Given a category$C$ and objects $a, b \in Ob(C)$, a pair of morphisms$f, g \in C(a, b)$ is jointly monic if for every object $c: Ob(C)$ and pair of morphisms $h, k \in C(c, a)$, $f \circ h = f \circ k$ and $g \circ h = g \circ k$ imply that $h = k$.

In a well-pointed category$C$, given objects $a, b \in Ob(C)$, a pair of morphisms$f, g \in C(a, b)$ is jointly injective if for every global element$h, k \in C(1, a)$, $f \circ h = f \circ k$ and $g \circ h = g \circ k$ imply that $h = k$.

More generally, we can consider a jointly monic family of morphisms, where we indexed over a set $I$. When $I$ is a singleton set, this reduces to a monomorphism, and when $I$ is a two-element set, this reduces to a jointly monic pair. (And similarly for joint injectivity.)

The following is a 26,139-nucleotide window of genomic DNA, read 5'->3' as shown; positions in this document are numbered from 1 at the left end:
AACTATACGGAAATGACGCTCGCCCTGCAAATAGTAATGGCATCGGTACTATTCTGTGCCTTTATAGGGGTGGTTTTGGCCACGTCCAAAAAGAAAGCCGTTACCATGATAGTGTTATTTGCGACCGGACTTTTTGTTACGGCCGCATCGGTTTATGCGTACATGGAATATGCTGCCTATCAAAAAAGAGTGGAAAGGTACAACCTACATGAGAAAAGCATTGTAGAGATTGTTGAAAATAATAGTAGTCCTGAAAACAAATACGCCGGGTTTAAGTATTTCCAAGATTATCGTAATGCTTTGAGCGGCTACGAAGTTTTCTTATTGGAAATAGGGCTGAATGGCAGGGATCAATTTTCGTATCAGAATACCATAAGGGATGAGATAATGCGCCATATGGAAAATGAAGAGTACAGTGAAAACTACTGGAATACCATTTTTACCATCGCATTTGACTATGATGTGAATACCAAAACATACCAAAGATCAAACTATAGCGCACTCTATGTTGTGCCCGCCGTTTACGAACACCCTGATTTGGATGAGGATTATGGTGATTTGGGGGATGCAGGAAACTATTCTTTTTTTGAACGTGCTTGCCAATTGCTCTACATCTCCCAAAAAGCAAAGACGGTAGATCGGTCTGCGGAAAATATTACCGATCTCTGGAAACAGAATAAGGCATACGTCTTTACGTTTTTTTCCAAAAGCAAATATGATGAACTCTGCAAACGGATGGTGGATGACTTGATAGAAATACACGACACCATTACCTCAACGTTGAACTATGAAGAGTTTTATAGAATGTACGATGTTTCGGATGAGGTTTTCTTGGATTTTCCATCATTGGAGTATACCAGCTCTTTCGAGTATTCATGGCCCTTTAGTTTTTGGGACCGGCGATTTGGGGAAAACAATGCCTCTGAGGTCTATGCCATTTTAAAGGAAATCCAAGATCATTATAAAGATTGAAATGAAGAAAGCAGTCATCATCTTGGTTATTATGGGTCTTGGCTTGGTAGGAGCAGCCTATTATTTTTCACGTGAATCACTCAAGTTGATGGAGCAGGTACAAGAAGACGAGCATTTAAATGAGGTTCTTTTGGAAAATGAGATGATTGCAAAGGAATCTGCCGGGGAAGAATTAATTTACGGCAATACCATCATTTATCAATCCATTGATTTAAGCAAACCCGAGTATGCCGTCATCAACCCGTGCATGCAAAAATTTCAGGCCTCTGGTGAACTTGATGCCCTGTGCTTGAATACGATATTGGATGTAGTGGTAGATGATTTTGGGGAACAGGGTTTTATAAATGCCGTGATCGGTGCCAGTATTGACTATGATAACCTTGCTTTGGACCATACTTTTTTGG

In tablular allegories

In every tabular allegory, a relation $R$ could be factored into jointly monic maps$f$ and $g$ such that $f^\dagger \circ g = R$.

Examples

Taking $C = Set$, and ${ F_i : X \to Y }_{i \in I}$ to be a family of functors, joint monicity of $(F_i)_{x, x'} : X(x, x') \to Y(F_i x, F_i x')$ is the notion of joint faithfulness (which specialises to the notion of faithful functor when $I$ is a singleton).